Seabourn Encore has been making waves since her launch in Singapore in January. She’s bigger than her three sisters, with some new ideas on board and a whole new curvy, yacht-like feel to the design. Right from the start, the ship has been a hit, from the spectacular food to the intuitive service. Here are 10 reasons you’ll love sailing on her.
The Grill by Thomas Keller
Three Michelin-starred Chef Keller has done more than lend his name to Seabourn; he trains the ship’s chefs at his test kitchen in California and he sources ingredients for the ship from his carefully picked suppliers, from small dairy farms to Tuscan olive oil producers.
Everybody gets to dine in The Grill at least once per cruise, at no extra charge. Expect classics like exquisite crab cakes, tender roast chicken, steaks done to perfection, lobster thermidor, Dover sole and New England clam chowder. And a seven-layer coconut cake or a magnificent ice cream sundae to follow. Look out for Keller’s dishes on the menu in The Restaurant, too; they appear every second day and are sublime.
The bar at The Grill by Thomas Keller
Without doubt, this retro cocktail bar in front of The Grill is the place to be seen for pre-dinner drinks, wherever you’re dining that night; it has a real buzz, a great singer and mixologists who know how to make a mean martini.
Dining on deck in the Colonnade
Often on a cruise, the buffet restaurant as a night-time alternative is too bright, too busy, too noisy. Not so on Seabourn Encore. Inside or out – although we practically lived on the aft deck by night – the Colonnade is stylish and romantic, with attentive service and a daily-changing menu, served at the table. There was just one buffet night, an Indian extravaganza, of which the chef was inordinately proud, and rightly so.
Finally, a cruise ship with a serious barista, a proper espresso machine and an understanding of the flat white; there’s even a bright red roaster behind the bar in Seabourn Square, the ship’s combined coffee shop/library/concierge area.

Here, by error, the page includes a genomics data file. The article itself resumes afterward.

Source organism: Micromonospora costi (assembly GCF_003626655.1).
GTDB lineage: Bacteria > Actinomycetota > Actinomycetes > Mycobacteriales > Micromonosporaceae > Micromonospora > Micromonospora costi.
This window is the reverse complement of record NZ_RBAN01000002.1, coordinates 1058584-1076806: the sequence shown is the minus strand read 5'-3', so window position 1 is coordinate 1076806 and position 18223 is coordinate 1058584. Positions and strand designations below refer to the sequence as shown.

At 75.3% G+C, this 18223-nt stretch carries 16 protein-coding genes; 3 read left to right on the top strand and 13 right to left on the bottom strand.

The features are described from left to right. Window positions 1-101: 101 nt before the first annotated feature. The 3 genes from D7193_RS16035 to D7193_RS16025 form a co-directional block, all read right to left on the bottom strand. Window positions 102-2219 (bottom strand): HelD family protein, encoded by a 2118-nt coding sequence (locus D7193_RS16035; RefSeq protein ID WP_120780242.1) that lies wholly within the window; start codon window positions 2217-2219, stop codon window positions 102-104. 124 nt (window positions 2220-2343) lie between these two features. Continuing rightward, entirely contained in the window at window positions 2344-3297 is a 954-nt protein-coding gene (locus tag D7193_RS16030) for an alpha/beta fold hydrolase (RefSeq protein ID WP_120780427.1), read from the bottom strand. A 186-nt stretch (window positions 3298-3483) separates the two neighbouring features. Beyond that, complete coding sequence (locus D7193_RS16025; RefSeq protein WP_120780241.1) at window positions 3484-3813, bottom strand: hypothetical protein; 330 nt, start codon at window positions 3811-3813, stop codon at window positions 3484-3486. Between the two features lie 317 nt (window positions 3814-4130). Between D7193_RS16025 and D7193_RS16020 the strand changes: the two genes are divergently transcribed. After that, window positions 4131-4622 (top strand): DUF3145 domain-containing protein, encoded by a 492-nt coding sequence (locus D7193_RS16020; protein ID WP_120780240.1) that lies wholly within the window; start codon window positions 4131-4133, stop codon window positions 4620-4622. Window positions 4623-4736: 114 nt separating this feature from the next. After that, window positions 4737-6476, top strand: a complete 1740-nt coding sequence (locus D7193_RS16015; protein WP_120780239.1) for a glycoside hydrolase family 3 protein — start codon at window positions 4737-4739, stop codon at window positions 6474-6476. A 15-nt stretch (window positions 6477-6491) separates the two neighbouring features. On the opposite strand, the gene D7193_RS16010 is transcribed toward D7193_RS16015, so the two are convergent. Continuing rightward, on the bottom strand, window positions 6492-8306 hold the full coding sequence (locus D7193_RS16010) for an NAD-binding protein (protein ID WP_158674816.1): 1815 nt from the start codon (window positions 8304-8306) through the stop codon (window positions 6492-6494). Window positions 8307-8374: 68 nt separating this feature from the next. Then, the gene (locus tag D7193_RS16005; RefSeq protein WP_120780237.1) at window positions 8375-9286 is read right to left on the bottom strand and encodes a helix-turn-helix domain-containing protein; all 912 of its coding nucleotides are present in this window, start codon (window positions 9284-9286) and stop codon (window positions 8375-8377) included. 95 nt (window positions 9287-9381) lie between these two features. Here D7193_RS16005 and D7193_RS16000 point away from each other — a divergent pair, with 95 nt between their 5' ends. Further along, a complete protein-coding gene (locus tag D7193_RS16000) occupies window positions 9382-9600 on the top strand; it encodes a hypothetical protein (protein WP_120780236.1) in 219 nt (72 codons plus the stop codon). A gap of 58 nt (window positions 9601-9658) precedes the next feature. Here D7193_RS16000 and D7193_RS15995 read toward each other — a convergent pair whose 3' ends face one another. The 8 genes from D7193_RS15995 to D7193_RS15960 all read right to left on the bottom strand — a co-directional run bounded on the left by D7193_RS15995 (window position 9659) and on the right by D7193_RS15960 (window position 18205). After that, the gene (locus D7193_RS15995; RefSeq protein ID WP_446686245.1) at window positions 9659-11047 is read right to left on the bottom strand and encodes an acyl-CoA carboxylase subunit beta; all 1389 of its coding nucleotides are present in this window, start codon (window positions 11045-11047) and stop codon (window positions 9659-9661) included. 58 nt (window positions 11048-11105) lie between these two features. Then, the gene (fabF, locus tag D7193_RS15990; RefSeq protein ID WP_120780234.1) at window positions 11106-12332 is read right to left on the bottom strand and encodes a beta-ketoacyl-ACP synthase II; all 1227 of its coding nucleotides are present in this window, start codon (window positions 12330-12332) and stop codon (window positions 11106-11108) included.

Sushi is a new restaurant for Seabourn; a pretty, intimate little place on Deck 8 in calming cream and gauze décor, with windows all along one side. There are tasty bento boxes for lunch and hand-made sushi and sashimi in the evenings. It’s a great alternative to the main restaurant if you want something light. Japanese waitresses explain how it all works to novices. And if you’re veggie, they will make vegetarian alternatives.
You'll be spoiled for choice: Action vs Relaxation on the Seabourn Encore
More on the foodie side of things: Seabourn Enchances Its Onboard Menu With Chef Thomas Keller
The new Tim Rice show
The song-and-dance shows in the Grand Salon are competent enough but the real stand-out is a new production, An Evening With Tim Rice. The triple Oscar-winning lyricist narrates in a filmed backdrop and tells anecdotes in his charmingly self-effacing manner while the ship’s singers and orchestra perform songs from his hit shows in between, from Jesus Christ Superstar to Evita and The Lion King.
Even the most basic cabin grades come with a gorgeous bathroom lined in grey and white marble. There’s a bath, a big, walk-in rainforest shower and an unlimited supply of Molton Brown goodies custom-made for Seabourn. You’ll never accept a ship with plastic shower cubicles again after this.
Daily yoga and meditation
Seabourn has formed a partnership with Dr Andrew Weil, a wellness guru from Arizona whose lectures and healthy living programmes actually make good sense. His associates will give talks on every cruise – and if you chose, you can adopt a guided mindful living approach to your whole cruise, from eating to activity and spa treatments. We loved the Sound Bath, a bizarre experience (for a small extra fee) where you meditate to the humming of Tibetan singing bowls and in my case, float out of the meditation room afterwards.
Yes, this exclusive enclave of 15 luxurious cabanas is expensive – a splurge of US$249 per cabana on a port day, $349 on a sea day. But you could easily spend that between two on a shore excursion – and this is an experience that lasts a whole day, from the moment the first bottle of Bollinger is popped to sunset, when you have to re-enter the real world (not that reality is any kind of hardship on Seaboun Encore). A day in The Retreat is a day of absolute indulgence; quiet, privacy, comfort on your big, squashy lounger as an attendant brings hand-made cocktails and delicious lunch, light and fresh, made to order. If you’ve got something to celebrate, or want to treat a loved one, go for it.
Essentially, it’s the service that makes this ship what it is. Intuitive, smart, friendly without being obsequious and personal – all the things service at this level should be. The officers mingle with the guests (you can dine with an officer if you ask) and the bartenders and waiters know your name, and quickly, despite the fact that Encore is a bigger ship than they’re used to. The fact that guests will book a cruise depending on who’s at the helm and who is cruise director says it all.